A few weeks ago in this series I wrote about the impact my college neighbour Jonny had on my musical tastes. One of the artists he introduced me to was The Band. I think it could only have been afterwards that I first saw The Last Waltz, Martin Scorsese’s masterful movie of the group’s epic farewell concert, which interspersed The Band’s own performances with the most star-studded line-up of guests outside of a festival.
I “acquired” the soundtrack album (i.e. illegally taped it – sorry) and listened to it frequently. And that movie and album will turn up several more times over this series of posts, because it was my first exposure to several key artists of the 60s and 70s, although in several cases I had to wait a few years before I actually “got” them.
There are some artists that you have to be “old” enough for – people it’s hard to like when you’re young, because you’re looking for something else, or not tuned in to the right wavelength. “Young” and “old” aren’t meant here in pure age terms, and I don’t want to use “mature/immature” as that would be patronising. Maybe it’s just a matter of being “ready” for that connection to some song or singer.
The Last Waltz was where I first came across Joni Mitchell. I must have heard “Big Yellow Taxi” before – everyone knew it – and “Both Sides Now”, though not necessarily in her version, more likely in a cover version on a Saturday night variety show on BBC, probably involving Cilla Black, Cliff Richard or Lulu.
Joni performed the song “Coyote” in the film, which I remember thinking was interesting but not great, but it did stay with me. I knew she was someone I was supposed to like, so I randomly picked an album to listen to, “The Hissing of Summer Lawns” (still, to my mind, one of the great album titles), but it did nothing for me (and it still doesn’t, and I’ve tried repeatedly). So I put Joni away as being “not for me”.
But I did listen to that soundtrack a lot, and that track “Coyote” kept jumping up and making passes – there was something irresistible about it.
And now here comes another theme that will come up again in these “How I Got Into…” posts – successfully targeted marketing. Several of these stories have been purely chance encounters, but there are a few on my list which are entirely down to the fact that I was marketed at, and it worked.
The details are a bit hazy, but years back I read several monthly music magazines aimed at aging rockers like me, such as Uncut and Mojo. Each month there was a free cover CD with selected tracks by artists featured in the magazine, or related by some tenuous theme (like a collection of very old blues and rock ‘n’ roll tracks that “inspired” the Rolling Stones….or maybe didn’t). One month (according to the Amazon ad it was March 2004), the free CD on Uncut was a portfolio of tracks from the Nonesuch label, including David Byrne, Wilco and Joni Mitchell.
The Joni Mitchell offering was “Amelia” from her new album “Travelogue”, where she’d re-recorded a number of her old songs, now with a full orchestra, and now in her late sixties. The voice was low and smoky, and the song was mesmerising. I put it on repeat play, wrapped in the beauty of the arrangement and the painterly poetry of the lyrics.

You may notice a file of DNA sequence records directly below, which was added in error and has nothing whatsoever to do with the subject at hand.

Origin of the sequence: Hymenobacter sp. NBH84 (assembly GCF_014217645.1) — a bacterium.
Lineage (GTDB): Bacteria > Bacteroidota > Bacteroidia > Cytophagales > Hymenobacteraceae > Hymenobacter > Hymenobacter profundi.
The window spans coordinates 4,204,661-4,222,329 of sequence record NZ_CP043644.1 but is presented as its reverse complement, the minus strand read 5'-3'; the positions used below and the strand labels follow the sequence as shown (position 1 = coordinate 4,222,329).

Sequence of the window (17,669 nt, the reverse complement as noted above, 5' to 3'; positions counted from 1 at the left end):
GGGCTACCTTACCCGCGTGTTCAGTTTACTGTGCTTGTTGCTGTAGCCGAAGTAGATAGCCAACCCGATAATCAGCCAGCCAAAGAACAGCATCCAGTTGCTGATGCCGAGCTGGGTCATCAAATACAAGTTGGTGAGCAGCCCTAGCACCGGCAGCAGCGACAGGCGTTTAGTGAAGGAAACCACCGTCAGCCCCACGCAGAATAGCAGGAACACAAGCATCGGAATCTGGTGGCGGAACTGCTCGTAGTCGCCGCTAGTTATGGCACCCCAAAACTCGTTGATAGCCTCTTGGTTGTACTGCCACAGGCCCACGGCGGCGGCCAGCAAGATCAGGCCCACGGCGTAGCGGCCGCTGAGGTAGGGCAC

And that was it. That’s how I got into Joni Mitchell. One track, on a free CD on the cover of a magazine, a song that was over a quarter of a century old by an artist with over forty years of material, someone I’d essentially ignored for decades. And suddenly I got it. I saw how she painted pictures with words – saw how she sets a scene and shows you what’s in her eyes:
I was driving across the burning desert
When I spotted six jet planes
Leaving six white vapor trails across the bleak terrain
It was the hexagram of the heavens
It was the strings of my guitar
Amelia, it was just a false alarm
That led me to listen to “Hejira” (the album which contained the original version of “Coyote”) and then back to some of the early songs that I’d missed because I wasn’t “ready” – has anyone recorded a more joyous song than “Chelsea Morning”?
Woke up, it was a Chelsea morning
And the first thing that I knew
There was milk and toast and honey
And a bowl of oranges, too
And the sun poured in like butterscotch
And stuck to all my senses
I haven’t tried the whole back catalogue, and I haven’t liked everything I did try – “The Hissing of Summer Lawns” still not doing it for me.
But I did get to “Blue”, which is one of those albums that everyone’s supposed to love but which had passed me by for so long. Now I was ready for it, now was the right time, and I don’t think I’ve heard a more beautiful album. And I can’t listen to “Little Green” without a lump in my throat, knowing the story behind the song.
So I wouldn’t claim to be Joni Mitchell’s biggest fan, but she’s made at least two albums that I go to over and over again, and marvel at her lyrics and her freeform way with a melody. And all thanks to a free promotional CD. Thank goodness for marketing.
Here are some more links to enjoy:
Utterly joyous: Chelsea Morning from a BBC concert in 1970. Chelsea Morning opens the concert, but this link is to the full concert which is well worth half an hour of your time, particularly “California” on the dulcimer at around 16:30.
Tissues ready: Little Green
And this link to Joni Mitchell’s website is a goldmine of lyrical beauty.